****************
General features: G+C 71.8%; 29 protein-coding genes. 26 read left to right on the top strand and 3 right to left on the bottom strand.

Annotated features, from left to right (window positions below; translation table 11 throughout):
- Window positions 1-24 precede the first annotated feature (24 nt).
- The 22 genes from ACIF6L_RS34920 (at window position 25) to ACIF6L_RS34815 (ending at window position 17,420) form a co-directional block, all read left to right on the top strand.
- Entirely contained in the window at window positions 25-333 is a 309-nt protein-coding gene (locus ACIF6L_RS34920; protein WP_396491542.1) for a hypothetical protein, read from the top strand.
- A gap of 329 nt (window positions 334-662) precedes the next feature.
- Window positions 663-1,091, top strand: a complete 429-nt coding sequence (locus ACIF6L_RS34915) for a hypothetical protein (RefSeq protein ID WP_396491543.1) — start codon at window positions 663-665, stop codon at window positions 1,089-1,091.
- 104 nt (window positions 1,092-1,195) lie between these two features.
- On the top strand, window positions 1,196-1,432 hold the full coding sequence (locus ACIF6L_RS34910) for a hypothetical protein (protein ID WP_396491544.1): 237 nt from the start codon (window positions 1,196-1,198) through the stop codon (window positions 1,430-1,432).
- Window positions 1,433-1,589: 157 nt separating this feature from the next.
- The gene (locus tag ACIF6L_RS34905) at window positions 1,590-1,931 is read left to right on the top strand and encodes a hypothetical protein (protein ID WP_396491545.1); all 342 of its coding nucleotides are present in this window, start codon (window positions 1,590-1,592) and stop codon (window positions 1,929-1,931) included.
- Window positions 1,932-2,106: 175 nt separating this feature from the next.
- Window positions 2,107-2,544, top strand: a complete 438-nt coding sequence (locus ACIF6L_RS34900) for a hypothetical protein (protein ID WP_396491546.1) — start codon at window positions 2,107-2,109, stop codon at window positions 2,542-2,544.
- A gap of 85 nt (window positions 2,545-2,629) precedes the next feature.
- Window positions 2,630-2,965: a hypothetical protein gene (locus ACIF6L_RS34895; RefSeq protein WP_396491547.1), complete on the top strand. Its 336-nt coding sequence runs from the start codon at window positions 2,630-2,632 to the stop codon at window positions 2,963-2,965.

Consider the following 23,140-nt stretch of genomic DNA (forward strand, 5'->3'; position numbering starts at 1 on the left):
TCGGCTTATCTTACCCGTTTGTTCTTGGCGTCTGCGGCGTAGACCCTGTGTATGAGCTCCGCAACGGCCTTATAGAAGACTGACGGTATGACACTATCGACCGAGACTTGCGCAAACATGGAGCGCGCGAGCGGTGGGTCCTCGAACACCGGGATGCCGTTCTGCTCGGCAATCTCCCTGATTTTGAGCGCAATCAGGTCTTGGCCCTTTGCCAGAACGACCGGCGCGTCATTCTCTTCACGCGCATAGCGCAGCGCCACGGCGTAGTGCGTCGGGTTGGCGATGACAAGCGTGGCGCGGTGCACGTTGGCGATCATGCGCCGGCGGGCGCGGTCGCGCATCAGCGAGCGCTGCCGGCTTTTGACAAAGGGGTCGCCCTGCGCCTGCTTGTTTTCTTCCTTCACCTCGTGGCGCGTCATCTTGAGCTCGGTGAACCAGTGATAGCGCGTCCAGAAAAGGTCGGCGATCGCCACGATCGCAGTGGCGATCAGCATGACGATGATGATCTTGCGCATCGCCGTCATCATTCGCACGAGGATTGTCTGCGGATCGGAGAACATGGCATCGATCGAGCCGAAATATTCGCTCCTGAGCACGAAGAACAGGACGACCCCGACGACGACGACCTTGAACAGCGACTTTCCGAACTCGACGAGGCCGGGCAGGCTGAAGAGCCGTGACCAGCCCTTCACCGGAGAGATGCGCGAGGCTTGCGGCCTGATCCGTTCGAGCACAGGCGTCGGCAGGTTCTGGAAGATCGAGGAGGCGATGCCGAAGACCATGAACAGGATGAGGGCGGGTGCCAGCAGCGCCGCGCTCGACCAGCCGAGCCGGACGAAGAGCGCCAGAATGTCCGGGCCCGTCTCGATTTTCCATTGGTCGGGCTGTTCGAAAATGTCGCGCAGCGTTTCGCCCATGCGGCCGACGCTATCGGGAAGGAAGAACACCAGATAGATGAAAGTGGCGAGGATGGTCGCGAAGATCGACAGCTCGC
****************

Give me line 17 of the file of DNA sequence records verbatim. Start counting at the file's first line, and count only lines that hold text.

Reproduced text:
TCGGCTTATCTTACCCGTTTGTTCTTGGCGTCTGCGGCGTAGACCCTGTGTATGAGCTCCGCAACGGCCTTATAGAAGACTGACGGTATGACACTATCGACCGAGACTTGCGCAAACATGGAGCGCGCGAGCGGTGGGTCCTCGAACACCGGGATGCCGTTCTGCTCGGCAATCTCCCTGATTTTGAGCGCAATCAGGTCTTGGCCCTTTGCCAGAACGACCGGCGCGTCATTCTCTTCACGCGCATAGCGCAGCGCCACGGCGTAGTGCGTCGGGTTGGCGATGACAAGCGTGGCGCGGTGCACGTTGGCGATCATGCGCCGGCGGGCGCGGTCGCGCATCAGCGAGCGCTGCCGGCTTTTGACAAAGGGGTCGCCCTGCGCCTGCTTGTTTTCTTCCTTCACCTCGTGGCGCGTCATCTTGAGCTCGGTGAACCAGTGATAGCGCGTCCAGAAAAGGTCGGCGATCGCCACGATCGCAGTGGCGATCAGCATGACGATGATGATCTTGCGCATCGCCGTCATCATTCGCACGAGGATTGTCTGCGGATCGGAGAACATGGCATCGATCGAGCCGAAATATTCGCTCCTGAGCACGAAGAACAGGACGACCCCGACGACGACGACCTTGAACAGCGACTTTCCGAACTCGACGAGGCCGGGCAGGCTGAAGAGCCGTGACCAGCCCTTCACCGGAGAGATGCGCGAGGCTTGCGGCCTGATCCGTTCGAGCACAGGCGTCGGCAGGTTCTGGAAGATCGAGGAGGCGATGCCGAAGACCATGAACAGGATGAGGGCGGGTGCCAGCAGCGCCGCGCTCGACCAGCCGAGCCGGACGAAGAGCGCCAGAATGTCCGGGCCCGTCTCGATTTTCCATTGGTCGGGCTGTTCGAAAATGTCGCGCAGCGTTTCGCCCATGCGGCCGACGCTATCGGGAAGGAAGAACACCAGATAGATGAAAGTGGCGAGGATGGTCGCGAAGATCGACAGCTCGC